Taking the Process Map to the Next Level - The Visual Analysis Map

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What if you could create a visual that showed your data gathering, problem solving and analytical thinking analysis all in one place?  What if you could have a map which would enable you to talk to stakeholders and executives and get their input on problems, time delays, and key quality issues?  That’s what the Visual Analysis Map can do for you and your team.

Many of you have developed "As Is" process maps.  If you’ve built them with a team you’ve seen how the method helps employees see how their part impacts the whole process, begin to shift from blaming others to a process focus, and generates all kinds of improvement ideas.

What if we could take the map from this historical document to a whole new level of engagement, dialogue, and idea creation?  That’s what I do next with the team when we create the Visual Analysis map.  I use a number of visual symbols and tools to display the analysis process. These symbols are:

  • Green dots with unhappy faces
  • Red dots with clocks
  • Orange post-its
  • Hot pink data boxes
  • A notched time line
  • Blue post-its

 Green dots with unhappy faces

Now stand back, look at the map, and have a discussion. Where do the dots cluster?  What problems do they represent? Is a problem later in the map caused by something that is missing earlier in the map? Often the team will also suggest solutions for some green dots that are very simple and can be implemented immediately. Do so!

 Red dots with clocks

Orange post-its

Now as you step back and analyze the map, question the team to identify areas where they need to do some root cause analysis using continuous improvement tools such as check sheets, Pareto Diagrams, and Five Whys. Once this more detailed analysis is complete, the team can post their analysis sheets and conclusions on the Visual Analysis Map. 

The notched time line is put on the bottom of the map. This time line configuration is a standard tool of Lean and often used on the value stream map. It shows the time each step takes and the time in between each step. A notched time line is shown in the Sales Compensation Swim Lane map below.

 A notched time line. Click thumbnail image to view full sized image.

Now you can easily see where the time wasting steps, decisions, and time between steps exist.  These are obvious improvement areas. This step complements the red dot step of delays, but gives you a bigger picture of the time line for the whole process.

Hot pink data boxes

I use data boxes in two ways – to determine where to collect data and to record the data we discover. To determine where we need to collect data, I pass out one bright pink sticky and ask each team member to find a place on the map where they think it would be useful to collect some data. Later when the data is collected, record the actual data discovered by filling in actual numbers in the data boxes on the Visual Analysis Map.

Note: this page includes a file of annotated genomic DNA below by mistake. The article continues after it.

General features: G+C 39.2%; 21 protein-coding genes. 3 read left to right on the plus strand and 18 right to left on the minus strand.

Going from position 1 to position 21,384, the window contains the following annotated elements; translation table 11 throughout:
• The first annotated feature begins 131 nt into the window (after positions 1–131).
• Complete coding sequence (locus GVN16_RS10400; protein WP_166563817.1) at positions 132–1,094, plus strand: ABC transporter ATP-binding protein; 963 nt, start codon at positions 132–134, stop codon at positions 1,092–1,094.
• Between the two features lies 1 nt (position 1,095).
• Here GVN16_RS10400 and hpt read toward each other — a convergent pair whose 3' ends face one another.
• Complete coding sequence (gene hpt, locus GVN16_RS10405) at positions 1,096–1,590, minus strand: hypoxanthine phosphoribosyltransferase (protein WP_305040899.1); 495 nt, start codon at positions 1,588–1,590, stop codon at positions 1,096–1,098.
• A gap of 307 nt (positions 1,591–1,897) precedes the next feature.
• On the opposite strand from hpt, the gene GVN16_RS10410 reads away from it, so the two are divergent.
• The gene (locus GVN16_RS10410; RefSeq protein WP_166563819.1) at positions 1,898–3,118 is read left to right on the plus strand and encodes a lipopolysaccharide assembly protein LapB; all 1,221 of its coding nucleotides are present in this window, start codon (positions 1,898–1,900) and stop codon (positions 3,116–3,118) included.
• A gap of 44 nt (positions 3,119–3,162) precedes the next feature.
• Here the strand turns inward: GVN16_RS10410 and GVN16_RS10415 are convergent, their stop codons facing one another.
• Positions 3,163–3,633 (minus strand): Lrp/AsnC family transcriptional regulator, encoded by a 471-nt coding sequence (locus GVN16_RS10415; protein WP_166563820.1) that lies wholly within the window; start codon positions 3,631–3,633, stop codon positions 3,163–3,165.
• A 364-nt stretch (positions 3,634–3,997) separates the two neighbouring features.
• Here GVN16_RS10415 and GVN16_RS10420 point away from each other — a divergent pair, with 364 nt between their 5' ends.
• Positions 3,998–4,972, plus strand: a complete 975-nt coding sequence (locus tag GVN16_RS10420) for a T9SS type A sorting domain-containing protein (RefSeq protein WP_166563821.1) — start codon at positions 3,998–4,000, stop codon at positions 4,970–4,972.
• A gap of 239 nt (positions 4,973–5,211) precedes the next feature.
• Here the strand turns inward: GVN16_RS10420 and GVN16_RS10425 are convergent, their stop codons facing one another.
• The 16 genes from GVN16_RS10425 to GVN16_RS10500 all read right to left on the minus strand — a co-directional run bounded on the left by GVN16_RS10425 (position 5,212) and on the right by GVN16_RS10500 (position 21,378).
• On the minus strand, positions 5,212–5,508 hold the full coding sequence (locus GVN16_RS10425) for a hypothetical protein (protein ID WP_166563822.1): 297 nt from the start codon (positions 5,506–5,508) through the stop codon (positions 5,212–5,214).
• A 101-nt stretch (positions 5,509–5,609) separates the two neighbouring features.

Blue post-its

The team has done significant analysis and it’s all up on the map.  The map has come alive! The map is now a Visual Analysis Map.  Now when the team displays the map in the work place or in a War Room, there is lots more to talk about to colleagues and stakeholders. Team members can

  • Bring other colleagues over and ask them to add green employee frustration dots to the map. 
  • Ask employees which quality problems they think are critical.
  • Get employees involved in collecting data or in doing some of the root cause analysis. 
  • Let employees comment on how the dots and stickies cluster in certain areas.
  • Bring in Senior Management and look at the Visual Analysis Map together.  Tell them about the data you collected, your analysis, and initial improvement ideas. Listen to their questions and ideas. 

Team working on a Visual Analysis Map.

The Visual Analysis Map takes the process map to the next level.  It is distinctive because it

  • Allows others to see the thinking of the team
  • Is interactive, enabling discussion and insights within the team and with other stakeholders
  • Is one place where analytical information is summarized and  visible to all
  • Is the single place where information is integrated and can be viewed  across the whole process
  • Enhances understanding of the full process which leads to building better relationships and solutions

As I work with teams and create the Visual Analysis Maps, I also ask them to come up with other ideas to make their work more visual. Sometimes they go out and take pictures in the work environment and post them at critical steps with a short caption. I am sure you will be able to find other visual cues that you can put on your map, which are relevant to your process and its analysis. Each will improve your communication, analysis and improvements.

For a longer article, which gives you the 'how to procedures' with this article, visit:http://www.shelleysweet.net/VisualAnalysisProcessMap.htm

Shelley Sweet is President of I-4 Process Consultants (Ideas, Involvement, Implementation, Impact) in Palo Alto, California.  She facilitates process improvement via lean, six sigma, reengineering, and continuous improvement techniques. Her track record includes over 20 complex projects redesigning processes to eliminate wastes, minimize wait and cycle time, and create customer delight.   Shelley teaches in the executive education programs at the University of Pittsburgh, University of Tulsa, and Case Western.

About Shelley Sweet's training course. 

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